Occupational Safety and Health Administration OSHA

Commonly Used Statistics

Federal OSHA coverage

Federal OSHA is a small agency; with our state partners we have approximately 2,100 inspectors responsible for the health and safety of 130 million workers, employed at more than 8 million worksites around the nation — which translates to about one compliance officer for every 59,000 workers.

Federal OSHA has 10 regional offices and 85 local area offices.

OSHA budget

FY 2017: $552,787,000
FY 2018: $552,787,000
FY 2019: $557,787,000

OSHA inspections

FY 2018 total federal inspections: 32,020
FY 2018 total State Plan inspections: 40,993

Worker injuries, illnesses, and fatalities

5,147 workers died on the job in 2017 [https://www.bls.gov/news.release/cfoi.nr0.htm] (3.5 per 100,000 full-time equivalent workers) — on average, more than 99 a week or more than 14 deaths every day.

Construction's "Fatal Four"

Out of 4,674 worker fatalities in private industry in calendar year 2017, 971 or 20.7% were in construction — that is, one in five worker deaths last year were in construction. The leading causes of private sector worker deaths (excluding highway collisions) in the construction industry were falls, followed by struck by object, electrocution, and caught-in/between. These "Fatal Four" were responsible for more than half (59.9%) the construction worker deaths in 2017, BLS reports. Eliminating the Fatal Four would save 582 workers' lives in America every year.

  • Falls – 381 out of 971 total deaths in construction in CY 2017 (39.2%)
  • Struck by Object – 80 (8.2%)
  • Electrocutions – 71 (7.3%)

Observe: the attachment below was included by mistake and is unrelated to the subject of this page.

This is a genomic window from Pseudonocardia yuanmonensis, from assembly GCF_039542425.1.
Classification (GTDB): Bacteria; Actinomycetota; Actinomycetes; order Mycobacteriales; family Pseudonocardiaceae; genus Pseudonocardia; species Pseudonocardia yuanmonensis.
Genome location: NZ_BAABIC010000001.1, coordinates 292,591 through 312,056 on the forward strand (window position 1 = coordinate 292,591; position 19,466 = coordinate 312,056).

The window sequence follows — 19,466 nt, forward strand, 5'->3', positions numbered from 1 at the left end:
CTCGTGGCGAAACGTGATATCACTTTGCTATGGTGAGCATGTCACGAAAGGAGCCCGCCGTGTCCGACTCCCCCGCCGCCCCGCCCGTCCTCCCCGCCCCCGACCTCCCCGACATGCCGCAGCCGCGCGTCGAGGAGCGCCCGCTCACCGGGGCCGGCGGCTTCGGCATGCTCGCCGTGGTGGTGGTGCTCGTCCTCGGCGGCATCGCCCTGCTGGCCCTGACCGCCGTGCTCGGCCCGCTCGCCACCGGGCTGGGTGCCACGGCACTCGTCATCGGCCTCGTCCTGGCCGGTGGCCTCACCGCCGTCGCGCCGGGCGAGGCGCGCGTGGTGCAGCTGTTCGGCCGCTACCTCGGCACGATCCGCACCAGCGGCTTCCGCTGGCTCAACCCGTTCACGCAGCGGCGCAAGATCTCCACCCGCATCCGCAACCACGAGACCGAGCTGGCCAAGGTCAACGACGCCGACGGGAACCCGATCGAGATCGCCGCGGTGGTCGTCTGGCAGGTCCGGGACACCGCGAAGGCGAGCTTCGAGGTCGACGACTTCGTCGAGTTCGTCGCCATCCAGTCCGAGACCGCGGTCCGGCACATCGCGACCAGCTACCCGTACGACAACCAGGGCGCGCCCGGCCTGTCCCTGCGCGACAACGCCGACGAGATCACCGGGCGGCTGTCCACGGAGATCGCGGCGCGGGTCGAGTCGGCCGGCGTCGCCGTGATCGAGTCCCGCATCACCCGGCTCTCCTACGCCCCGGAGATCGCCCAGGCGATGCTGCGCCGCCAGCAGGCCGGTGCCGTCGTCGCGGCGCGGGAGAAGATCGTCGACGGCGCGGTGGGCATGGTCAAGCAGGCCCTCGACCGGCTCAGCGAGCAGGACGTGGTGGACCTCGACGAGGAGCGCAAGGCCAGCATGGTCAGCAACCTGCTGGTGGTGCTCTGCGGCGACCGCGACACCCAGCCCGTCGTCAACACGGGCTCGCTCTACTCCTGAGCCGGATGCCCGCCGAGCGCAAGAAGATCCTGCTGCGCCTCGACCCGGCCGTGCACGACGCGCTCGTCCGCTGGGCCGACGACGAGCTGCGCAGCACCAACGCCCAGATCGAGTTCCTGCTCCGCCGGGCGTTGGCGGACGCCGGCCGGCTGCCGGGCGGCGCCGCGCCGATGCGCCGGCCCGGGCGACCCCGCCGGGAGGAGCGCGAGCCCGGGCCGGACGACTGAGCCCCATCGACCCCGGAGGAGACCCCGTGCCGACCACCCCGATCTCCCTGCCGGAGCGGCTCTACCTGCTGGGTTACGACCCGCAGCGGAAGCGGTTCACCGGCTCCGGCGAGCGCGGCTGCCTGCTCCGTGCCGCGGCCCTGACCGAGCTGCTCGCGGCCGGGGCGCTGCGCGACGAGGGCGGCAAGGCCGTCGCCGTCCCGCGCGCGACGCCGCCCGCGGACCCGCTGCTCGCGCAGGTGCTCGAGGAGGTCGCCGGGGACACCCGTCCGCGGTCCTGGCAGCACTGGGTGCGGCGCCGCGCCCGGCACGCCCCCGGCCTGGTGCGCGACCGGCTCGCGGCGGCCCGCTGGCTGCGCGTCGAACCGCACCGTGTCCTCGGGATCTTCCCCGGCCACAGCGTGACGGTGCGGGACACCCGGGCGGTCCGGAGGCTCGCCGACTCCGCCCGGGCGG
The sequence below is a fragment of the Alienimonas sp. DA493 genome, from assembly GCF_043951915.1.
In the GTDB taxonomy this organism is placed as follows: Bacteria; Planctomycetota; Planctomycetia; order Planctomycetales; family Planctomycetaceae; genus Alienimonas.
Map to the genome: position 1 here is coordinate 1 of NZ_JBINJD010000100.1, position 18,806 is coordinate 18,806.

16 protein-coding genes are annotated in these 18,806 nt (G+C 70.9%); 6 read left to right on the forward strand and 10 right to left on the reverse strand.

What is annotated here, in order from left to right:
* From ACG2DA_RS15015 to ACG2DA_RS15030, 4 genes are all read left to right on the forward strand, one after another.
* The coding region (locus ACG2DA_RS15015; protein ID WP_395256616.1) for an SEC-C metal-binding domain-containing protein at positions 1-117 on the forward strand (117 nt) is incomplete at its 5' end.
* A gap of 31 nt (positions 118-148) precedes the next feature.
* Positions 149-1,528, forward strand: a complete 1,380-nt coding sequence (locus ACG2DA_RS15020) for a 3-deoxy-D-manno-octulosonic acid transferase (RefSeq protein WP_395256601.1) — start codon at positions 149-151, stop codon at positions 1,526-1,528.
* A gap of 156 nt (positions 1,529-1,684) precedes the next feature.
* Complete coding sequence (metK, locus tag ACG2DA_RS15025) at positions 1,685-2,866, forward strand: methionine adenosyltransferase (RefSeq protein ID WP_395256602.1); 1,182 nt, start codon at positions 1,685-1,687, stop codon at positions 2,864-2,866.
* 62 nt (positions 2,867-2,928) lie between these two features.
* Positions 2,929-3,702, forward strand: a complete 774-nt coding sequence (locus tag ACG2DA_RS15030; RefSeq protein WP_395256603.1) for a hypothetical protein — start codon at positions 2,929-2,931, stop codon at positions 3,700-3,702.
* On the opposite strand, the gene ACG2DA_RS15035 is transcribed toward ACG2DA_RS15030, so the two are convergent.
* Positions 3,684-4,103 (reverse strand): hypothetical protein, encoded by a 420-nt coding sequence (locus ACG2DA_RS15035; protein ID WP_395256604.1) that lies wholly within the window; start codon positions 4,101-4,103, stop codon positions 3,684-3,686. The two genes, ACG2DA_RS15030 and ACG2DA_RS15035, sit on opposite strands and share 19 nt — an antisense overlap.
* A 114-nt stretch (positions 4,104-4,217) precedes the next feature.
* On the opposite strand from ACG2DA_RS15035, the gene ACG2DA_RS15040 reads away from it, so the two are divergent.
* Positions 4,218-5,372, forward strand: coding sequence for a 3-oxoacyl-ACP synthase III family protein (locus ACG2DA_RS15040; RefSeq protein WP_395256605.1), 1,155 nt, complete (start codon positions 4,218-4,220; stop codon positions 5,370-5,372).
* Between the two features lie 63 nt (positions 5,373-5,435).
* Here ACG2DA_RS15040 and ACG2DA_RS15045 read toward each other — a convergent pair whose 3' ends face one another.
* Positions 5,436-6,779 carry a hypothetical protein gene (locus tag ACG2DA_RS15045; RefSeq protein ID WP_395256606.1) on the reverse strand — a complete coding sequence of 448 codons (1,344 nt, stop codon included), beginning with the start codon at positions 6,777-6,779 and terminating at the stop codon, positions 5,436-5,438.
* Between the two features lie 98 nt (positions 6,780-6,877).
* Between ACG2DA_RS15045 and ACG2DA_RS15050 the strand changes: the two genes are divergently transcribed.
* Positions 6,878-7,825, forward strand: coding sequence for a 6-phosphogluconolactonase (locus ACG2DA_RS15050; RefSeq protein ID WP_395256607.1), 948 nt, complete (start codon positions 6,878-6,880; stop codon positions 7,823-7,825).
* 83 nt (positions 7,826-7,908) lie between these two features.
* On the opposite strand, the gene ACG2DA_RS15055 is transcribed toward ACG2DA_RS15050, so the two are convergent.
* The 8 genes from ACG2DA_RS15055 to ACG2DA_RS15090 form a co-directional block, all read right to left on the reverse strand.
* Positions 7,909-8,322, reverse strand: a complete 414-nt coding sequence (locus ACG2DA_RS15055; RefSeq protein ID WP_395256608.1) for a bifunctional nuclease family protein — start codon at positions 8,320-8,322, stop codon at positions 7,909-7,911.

• Caught-in/between* – 50 (5.1%)
    (*This category includes construction workers killed when caught-in or compressed by equipment or objects, and struck, caught, or crushed in collapsing structure, equipment, or material)

Top 10 most frequently cited OSHA standards violated in FY 2018

The following were the top 10 most frequently cited standards by Federal OSHA in fiscal year 2018 (October 1, 2017, through September 30, 2018):

  1. Fall protection, construction (29 CFR 1926.501) [related OSHA Safety and Health Topics page]
  2. Hazard communication standard, general industry (29 CFR 1910.1200) [related OSHA Safety and Health Topics page]]
  3. Scaffolding, general requirements, construction (29 CFR 1926.451) [related OSHA Safety and Health Topics page]
  4. Respiratory protection, general industry (29 CFR 1910.134) [related OSHA Safety and Health Topics page]
  5. Control of hazardous energy (lockout/tagout), general industry (29 CFR 1910.147) [related OSHA Safety and Health Topics page]
  6. Ladders, construction (29 CFR 1926.1053) [related OSHA Safety and Health Topics page]
  7. Powered industrial trucks, general industry (29 CFR 1910.178) [related OSHA Safety and Health Topics page]
  8. Fall Protection–Training Requirements (29 CFR 1926.503) [related OSHA Safety and Health Topics page]
  9. Machinery and Machine Guarding, general requirements (29 CFR 1910.212) [related OSHA Safety and Health Topics page]
  10. Eye and Face Protection (29 CFR 1926.102) [related OSHA Safety and Health Topics page]

OSHA is Making a Difference

  • In more than four decades, OSHA and our state partners, coupled with the efforts of employers, safety and health professionals, unions and advocates, have had a dramatic effect on workplace safety.
  • Worker deaths in America are down-on average, from about 38 worker deaths a day in 1970 to 14 a day in 2017.
  • Worker injuries and illnesses are down-from 10.9 incidents per 100 workers in 1972 to 2.8 per 100 in 2017.

Thank You for Visiting Our Website

You are exiting the Department of Labor's Web server.

The Department of Labor does not endorse, takes no responsibility for, and exercises no control over the linked organization or its views, or contents, nor does it vouch for the accuracy or accessibility of the information contained on the destination server. The Department of Labor also cannot authorize the use of copyrighted materials contained in linked Web sites. Users must request such authorization from the sponsor of the linked Web site. Thank you for visiting our site. Please click the button below to continue.

Close